Factors Related to the Risk for Hospital-Acquired Pneumonia

Hospital patient ventilator
Hospital patient on ventilator
Researchers in South Korea found poverty and pre-existing respiratory conditions were among the diverse risk factors for hospital-acquired pneumonia.

Hospital-acquired pneumonia (HAP) is associated with a range of sociodemographic, clinical, and hospital-environmental factors. As a result, a comprehensive approach to prevention is needed. These were among the findings of a recent population-based retrospective cohort study published in BMC Pulmonary Medicine

While HAP is an exogenous infection with nosocomial pathogens acquired from the hospital environment, little data are available on the hospital environment-associated risk factors for HAP. Data are also limited on the social factors that may be associated with HAP.

In the current study, researchers in South Korea conducted a comprehensive risk assessment using national health insurance claims data to determine the sociodemographic, clinical, and hospital environmental factors associated with the incidence of HAP. They conducted multivariable logistic regression analyses on 512,278 adult patients who were hospitalized for more than 3 days between January 1, 2016 through December 31, 2018 and identified 25,369 (5.0%) HAP cases.

The investigators found that the incidence of HAP was associated with well-known risk factors for HAP —  such as older age (over 70 years vs 20 to 29 years), male sex, pre-existing lung diseases, asthma, chronic obstructive pulmonary disease, chronic lower airway disease, tube feeding, suctioning, positioning, use of mechanical ventilation, and intensive care unit admission. Researchers also found that a number of sociodemographic and environmental factors were associated with the incidence of HAP, poverty, general hospitals, higher bed-to-nurse ratio (Grade ≥5), higher number of beds per hospital room (6 beds), and ward with caregiver.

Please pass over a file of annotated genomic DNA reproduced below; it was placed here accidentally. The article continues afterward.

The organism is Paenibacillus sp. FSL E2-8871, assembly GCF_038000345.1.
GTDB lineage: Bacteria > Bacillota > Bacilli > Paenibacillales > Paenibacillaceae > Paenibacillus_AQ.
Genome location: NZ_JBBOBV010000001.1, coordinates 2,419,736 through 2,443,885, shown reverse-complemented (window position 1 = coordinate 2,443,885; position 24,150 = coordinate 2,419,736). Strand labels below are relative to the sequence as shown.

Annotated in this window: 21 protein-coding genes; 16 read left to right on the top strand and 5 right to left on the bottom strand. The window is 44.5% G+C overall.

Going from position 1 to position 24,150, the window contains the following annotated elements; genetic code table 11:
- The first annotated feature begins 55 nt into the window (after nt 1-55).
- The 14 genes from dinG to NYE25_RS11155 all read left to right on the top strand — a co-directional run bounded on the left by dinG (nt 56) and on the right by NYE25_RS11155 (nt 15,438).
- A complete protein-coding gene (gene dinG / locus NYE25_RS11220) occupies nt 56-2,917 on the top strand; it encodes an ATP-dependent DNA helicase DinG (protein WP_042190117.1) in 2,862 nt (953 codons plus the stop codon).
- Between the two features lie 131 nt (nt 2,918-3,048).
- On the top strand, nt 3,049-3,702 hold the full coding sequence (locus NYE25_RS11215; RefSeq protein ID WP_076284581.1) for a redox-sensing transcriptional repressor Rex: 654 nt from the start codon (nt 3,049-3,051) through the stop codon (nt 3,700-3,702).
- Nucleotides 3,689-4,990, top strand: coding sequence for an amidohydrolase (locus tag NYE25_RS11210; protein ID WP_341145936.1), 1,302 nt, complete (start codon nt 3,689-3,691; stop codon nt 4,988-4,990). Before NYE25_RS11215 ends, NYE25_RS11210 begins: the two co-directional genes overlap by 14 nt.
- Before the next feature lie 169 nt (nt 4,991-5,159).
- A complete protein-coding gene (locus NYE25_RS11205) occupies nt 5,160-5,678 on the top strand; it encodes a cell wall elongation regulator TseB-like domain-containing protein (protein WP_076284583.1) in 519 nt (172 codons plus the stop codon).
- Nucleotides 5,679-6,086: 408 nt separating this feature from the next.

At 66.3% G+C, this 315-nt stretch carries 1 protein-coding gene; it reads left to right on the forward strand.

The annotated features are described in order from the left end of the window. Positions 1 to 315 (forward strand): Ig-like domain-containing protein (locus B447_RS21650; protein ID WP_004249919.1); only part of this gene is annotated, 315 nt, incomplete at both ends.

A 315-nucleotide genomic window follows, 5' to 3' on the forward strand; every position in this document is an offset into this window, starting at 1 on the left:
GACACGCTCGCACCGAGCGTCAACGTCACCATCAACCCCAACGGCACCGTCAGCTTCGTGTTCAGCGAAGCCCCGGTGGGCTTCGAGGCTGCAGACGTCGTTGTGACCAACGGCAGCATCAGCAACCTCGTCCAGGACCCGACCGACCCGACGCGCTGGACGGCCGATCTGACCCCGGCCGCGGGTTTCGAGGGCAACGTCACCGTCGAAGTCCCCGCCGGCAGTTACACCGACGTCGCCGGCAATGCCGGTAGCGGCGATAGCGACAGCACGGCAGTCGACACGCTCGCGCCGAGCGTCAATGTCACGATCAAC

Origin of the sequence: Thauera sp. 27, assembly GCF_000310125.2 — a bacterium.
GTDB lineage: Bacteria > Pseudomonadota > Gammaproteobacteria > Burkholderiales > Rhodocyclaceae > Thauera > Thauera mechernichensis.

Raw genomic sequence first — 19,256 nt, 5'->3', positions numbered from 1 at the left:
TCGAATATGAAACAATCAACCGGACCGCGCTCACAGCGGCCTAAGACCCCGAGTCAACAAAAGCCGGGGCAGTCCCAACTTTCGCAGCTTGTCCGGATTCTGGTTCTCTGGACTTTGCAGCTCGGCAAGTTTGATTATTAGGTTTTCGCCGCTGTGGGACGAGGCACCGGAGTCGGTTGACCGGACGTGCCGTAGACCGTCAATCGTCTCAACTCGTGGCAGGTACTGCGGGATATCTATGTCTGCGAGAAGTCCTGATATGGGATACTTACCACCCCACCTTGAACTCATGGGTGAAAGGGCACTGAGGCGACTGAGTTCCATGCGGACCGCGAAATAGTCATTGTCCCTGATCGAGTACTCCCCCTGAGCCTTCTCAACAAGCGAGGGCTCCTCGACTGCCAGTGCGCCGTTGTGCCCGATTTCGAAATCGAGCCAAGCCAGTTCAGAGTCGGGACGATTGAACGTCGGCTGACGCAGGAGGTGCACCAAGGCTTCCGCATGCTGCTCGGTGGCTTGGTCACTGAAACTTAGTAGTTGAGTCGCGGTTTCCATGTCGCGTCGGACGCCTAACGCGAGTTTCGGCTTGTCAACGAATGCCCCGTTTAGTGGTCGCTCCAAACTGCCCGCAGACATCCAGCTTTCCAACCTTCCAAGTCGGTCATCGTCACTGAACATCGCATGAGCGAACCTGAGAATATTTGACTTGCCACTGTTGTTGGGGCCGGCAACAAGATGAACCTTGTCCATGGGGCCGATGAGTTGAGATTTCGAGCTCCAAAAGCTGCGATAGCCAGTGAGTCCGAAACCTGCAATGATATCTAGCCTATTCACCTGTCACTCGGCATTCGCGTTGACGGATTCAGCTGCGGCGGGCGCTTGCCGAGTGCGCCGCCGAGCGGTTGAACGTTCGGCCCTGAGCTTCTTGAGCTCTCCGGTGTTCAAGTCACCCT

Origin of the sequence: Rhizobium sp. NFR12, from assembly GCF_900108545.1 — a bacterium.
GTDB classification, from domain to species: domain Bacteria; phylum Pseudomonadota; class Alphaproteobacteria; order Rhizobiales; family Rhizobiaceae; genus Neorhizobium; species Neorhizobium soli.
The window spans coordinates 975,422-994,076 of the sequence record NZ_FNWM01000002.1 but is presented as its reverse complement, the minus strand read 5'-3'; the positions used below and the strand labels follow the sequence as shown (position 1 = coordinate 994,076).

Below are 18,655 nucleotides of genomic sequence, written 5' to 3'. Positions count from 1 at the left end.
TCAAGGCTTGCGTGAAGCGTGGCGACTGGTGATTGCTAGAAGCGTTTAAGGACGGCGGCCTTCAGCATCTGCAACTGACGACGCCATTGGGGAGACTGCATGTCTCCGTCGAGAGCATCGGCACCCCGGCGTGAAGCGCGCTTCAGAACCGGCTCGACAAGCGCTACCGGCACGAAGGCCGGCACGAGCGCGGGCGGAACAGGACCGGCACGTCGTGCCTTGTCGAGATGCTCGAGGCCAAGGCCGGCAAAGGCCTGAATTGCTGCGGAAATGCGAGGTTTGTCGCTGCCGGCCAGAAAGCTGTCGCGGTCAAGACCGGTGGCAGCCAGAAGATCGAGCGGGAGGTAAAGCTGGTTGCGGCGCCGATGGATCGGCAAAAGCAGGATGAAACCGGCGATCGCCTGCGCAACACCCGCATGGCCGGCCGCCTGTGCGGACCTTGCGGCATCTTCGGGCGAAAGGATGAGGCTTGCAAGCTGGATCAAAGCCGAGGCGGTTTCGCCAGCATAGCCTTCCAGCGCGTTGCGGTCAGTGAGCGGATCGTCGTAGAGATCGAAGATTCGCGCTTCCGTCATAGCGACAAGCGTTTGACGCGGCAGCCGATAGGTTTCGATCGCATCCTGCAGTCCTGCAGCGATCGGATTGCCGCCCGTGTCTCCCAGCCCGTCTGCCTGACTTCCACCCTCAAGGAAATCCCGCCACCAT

Researchers concluded that the incidence of HAP was associated with various sociodemographic, clinical, and hospital environmental factors. ”Thus, health professionals should work with various stakeholders, such as hospital management personnel and policymakers, to develop strategies to reduce HAP,” noted the researchers.


Kim B-G, Kang M, Lim J, et al.  Comprehensive risk assessment for hospital-acquired pneumonia: sociodemographic, clinical, and hospital environmental factors associated with the incidence of hospital-acquired pneumonia. BMC Pulm Med. 2022;22(1):21. doi: 10.1186/s12890-021-01816-9